Islamist terrorist disciple of hook-handed hate cleric Abu Hamza is quietly deported back to Britain

Abu Hamza al-Masri was born in Alexandria, Egypt in 1958 as Mustafa Kamel Mustafa, the son of a naval officer and a primary school headmistress.

After initially studying civil engineering he entered the UK in 1979 on a student visa.

He was granted UK citizenship when he met and married his first wife, a British Muslim convert, in 1980. Hamza has previously said she was the one who got him interested in Islam and he converted after taking time off from his job as a nightclub bouncer in London’s Soho.

As he found his new religion and his job incompatible, he instead resumed his civil engineering studies at Brunel University and Brighton Polytechnic, gaining a degree.

He then divorced his first wife, the mother of his oldest son, Muhammed Kamel, who at the age of 17 was convicted of being part of a bomb plot in Yemen and imprisoned for three years in 1999.

He met and married his second wife in 1984 in a Muslim ceremony in London and had a further seven children.

Heavily influenced by the Iranian revolution, he took an interest in Islam and politics, in particularly the occupation of Afghanistan by the Soviet Union.

After meeting the founder of Afghan Mujahideen in 1987, he moved to Egypt and then to Afghanistan, and it was in the following years that he lost his hands and one eye.

Over the years, Hamza has given several different reasons for the loss of his hands and eye. These include a road project in Pakistan, an explosion during a de-mining project in Jalalabad, Afghanistan, fighting the jihad as a Pakistani Mujahideen, and working with Pakistani military in Lahore when an explosives experiment went wrong.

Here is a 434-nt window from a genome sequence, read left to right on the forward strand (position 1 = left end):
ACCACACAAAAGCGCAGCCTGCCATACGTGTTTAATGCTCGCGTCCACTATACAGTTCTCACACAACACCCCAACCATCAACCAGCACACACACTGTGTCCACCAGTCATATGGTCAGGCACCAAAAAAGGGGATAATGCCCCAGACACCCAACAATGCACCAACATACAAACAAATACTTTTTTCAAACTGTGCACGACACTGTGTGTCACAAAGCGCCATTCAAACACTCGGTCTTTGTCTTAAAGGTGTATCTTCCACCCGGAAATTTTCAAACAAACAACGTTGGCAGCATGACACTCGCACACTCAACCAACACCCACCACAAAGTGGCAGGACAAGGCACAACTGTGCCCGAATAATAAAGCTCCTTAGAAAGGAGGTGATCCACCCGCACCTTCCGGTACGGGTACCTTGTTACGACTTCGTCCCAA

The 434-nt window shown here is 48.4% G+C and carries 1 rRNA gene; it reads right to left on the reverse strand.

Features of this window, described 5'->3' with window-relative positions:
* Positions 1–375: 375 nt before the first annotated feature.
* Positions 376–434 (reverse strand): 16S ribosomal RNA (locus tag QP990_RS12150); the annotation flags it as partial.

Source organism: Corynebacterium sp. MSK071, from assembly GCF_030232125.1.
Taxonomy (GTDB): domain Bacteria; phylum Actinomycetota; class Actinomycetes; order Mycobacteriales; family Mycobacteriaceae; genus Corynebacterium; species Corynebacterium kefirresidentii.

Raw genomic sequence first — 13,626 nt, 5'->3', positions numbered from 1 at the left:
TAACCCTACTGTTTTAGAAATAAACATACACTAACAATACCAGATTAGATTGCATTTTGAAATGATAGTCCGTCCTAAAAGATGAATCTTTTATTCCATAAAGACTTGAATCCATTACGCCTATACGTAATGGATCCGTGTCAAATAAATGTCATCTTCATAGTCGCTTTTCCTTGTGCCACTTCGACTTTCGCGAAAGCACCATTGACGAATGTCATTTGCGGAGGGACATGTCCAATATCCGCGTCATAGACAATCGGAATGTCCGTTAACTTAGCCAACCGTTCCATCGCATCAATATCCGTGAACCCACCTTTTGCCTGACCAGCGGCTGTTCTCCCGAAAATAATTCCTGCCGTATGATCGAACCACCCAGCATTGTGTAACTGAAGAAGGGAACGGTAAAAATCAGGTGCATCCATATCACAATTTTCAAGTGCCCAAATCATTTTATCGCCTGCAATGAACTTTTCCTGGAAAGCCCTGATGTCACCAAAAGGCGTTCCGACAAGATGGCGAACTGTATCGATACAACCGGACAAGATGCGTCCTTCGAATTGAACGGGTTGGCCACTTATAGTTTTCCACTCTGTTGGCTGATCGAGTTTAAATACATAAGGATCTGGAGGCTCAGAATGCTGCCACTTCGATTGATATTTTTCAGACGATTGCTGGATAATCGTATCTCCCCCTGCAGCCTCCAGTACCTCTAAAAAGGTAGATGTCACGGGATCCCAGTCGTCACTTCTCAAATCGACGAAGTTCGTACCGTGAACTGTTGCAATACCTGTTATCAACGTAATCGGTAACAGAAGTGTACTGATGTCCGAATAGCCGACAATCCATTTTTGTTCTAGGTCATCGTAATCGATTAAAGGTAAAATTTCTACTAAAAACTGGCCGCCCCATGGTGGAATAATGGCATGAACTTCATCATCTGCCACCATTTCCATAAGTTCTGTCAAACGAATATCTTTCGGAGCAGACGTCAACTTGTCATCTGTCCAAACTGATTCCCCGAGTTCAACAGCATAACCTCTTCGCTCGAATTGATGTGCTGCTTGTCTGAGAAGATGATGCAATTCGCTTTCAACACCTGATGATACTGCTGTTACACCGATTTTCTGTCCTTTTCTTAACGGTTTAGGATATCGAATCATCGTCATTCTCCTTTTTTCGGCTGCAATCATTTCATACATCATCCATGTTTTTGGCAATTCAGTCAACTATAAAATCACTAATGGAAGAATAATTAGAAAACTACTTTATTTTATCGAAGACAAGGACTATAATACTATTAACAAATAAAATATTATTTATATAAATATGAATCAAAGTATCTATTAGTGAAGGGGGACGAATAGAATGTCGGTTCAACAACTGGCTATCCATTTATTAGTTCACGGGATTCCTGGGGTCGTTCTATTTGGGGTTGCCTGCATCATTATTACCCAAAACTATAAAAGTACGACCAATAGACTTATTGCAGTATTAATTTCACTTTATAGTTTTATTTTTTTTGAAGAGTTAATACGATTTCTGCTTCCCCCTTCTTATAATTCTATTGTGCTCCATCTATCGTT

After spending time in Afghanistan and Bosnia in the early 90s, he returned to Britain and adopted a new name – Sheikh Abu Hamza al-Masri.

It was in London that Hamza began his rise to public notoriety as the Finsbury Park mosque imam, where he arrived in 1997.

One year later, in 1998, he helped organise hostage-taking of 16 mostly British tourists in Yemen. Three Britons and an Australian killed in rescue mission.

In 2000, he set up a terrorist training camp in Bly, Oregon, sending volunteers and money to Afghanistan to support al Qaeda and the Taliban.

He firmly placed himself on the national radar in 2001 after speaking out in support of Osama bin Laden following the September 11 attacks.

His inflammatory speeches led to the Charity Commission suspending him from his position at Finsbury Park Mosque the following year.

In 2003, legal moves begin to get Hamza deported to Yemen, a move which he appealed.

In 2004 Hamza was arrested on a US extradition warrant over charges of conspiring to take hostages in Yemen, funding terrorism, and organising a terrorist training camp in Oregon. Charged with 15 offences under the Terrorism Act, temporarily staying US extradition.

In 2006, Hamza was jailed for seven years at the Old Bailey after being found guilty of 11 of 15 charges, but the courts still battle to have him extradited.

He was finally extradited in October 2012, and appeared in a U.S. court, indicted under the name Mustafa Kamel Mustafa, where he pleaded not guilty to terrorism charges.

In May 2014, Hamza was convicted of all 11 charges on terrorism offences at Manhattan’s Federal Court.

In 2020 it emerged he was suing over alleged ‘cruel and degrading’ conditions at its high-security supermax prison in Colorado.

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